Aggressive behavior can result from medical or psychological disorders.

First, see your veterinarian. An abscess tooth, infected ear, or arthritic hip causes pain which makes dogs irritable. Hormonal and neurological problems also influence behavior. A thorough work-up including a physical exam and lab tests will rule out most medical causes responsible for aggression. You will then be referred to a veterinary behaviorist. They are best suited to deal with psychological disorders since mishandled aggression is potentially dangerous.


Before you buy a dog, there are a few things to keep in mind. Be responsible and don't buy on impulse. Be honest with yourself about the amount of time and work you're willing and able to put into a dog.

A dog is a 15- to 20-year emotional commitment. A little extra time and planning will help make this a positive, rewarding experience for both of you.

If you have children, choose the breed of dog carefully. Temperament is the most important consideration when it comes to kids. Try to match the personality of the dog with the personality and lifestyle of yourself and your family. Don't choose the most aggressive puppy or the most timid one in the litter. Look at the whole litter, see how they act, and take to your heart the puppy that takes you to his. Once you pick out your puppy, then it's time to begin socialization and training.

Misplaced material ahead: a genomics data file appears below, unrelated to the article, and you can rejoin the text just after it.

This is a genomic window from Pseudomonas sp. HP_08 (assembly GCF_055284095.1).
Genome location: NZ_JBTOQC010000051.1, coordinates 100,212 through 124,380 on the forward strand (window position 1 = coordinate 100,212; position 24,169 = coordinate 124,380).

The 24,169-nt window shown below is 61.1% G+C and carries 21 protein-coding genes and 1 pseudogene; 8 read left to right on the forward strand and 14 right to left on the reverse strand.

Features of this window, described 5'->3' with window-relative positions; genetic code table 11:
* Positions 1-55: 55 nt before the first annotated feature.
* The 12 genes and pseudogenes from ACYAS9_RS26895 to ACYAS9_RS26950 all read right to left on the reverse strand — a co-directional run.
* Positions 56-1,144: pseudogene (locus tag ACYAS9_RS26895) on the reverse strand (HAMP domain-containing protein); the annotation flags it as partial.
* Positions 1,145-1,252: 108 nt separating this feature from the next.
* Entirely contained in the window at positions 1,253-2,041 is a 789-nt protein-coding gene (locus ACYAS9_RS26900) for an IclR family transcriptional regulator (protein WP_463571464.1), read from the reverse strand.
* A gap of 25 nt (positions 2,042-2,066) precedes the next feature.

Obedience training and puppy kindergarten help people get to know their pets and teach both how to interact appropriately with each other. Dogs also learn how to interact properly with other dogs, which can be very important for dogs those isolated from other dogs. These classes also help owners recognize early signs of possible behavioral problems by teaching them about normal variations and responses in their dog's behavior during training.

Most dogs with behavioral problems are not just misbehaving. They are not normal. Expecting 'normal' responses by intensifying corrections in these cases is potentially dangerous for the pet and the owner. Behavioral Specialists are best qualified to work with these cases. Eighty-five percent of aggressive animals improve with appropriate treatment. An accurate diagnosis and client understanding of canine behavior are both critical factors necessary for treatment success.

Aggressive dogs making defensive threats assume fearful postures to protect themselves:

* Tail down.

* Ears down or back.

* Eyes dilated.

* Hairs on back may or may not stand up.

* Crouched position - lean away from threat.

* Stand still or move away from threat.

* Avoid eye contact.

Many dogs assume offensive and defensive body postures in a given situation.
About the Author
Copyright 2007 Dr. Carol Osborne

Get FREE pet advice from Dr. Carol at http://CarolonPets.com/

Visit Dr. Carol's Naturally Healthy Pets blog at http://CarolonPets.com/blog/

Buy PAAWS and VitaLife dog and cat vitamin supplements and other pet health products at http://DrCarol.com/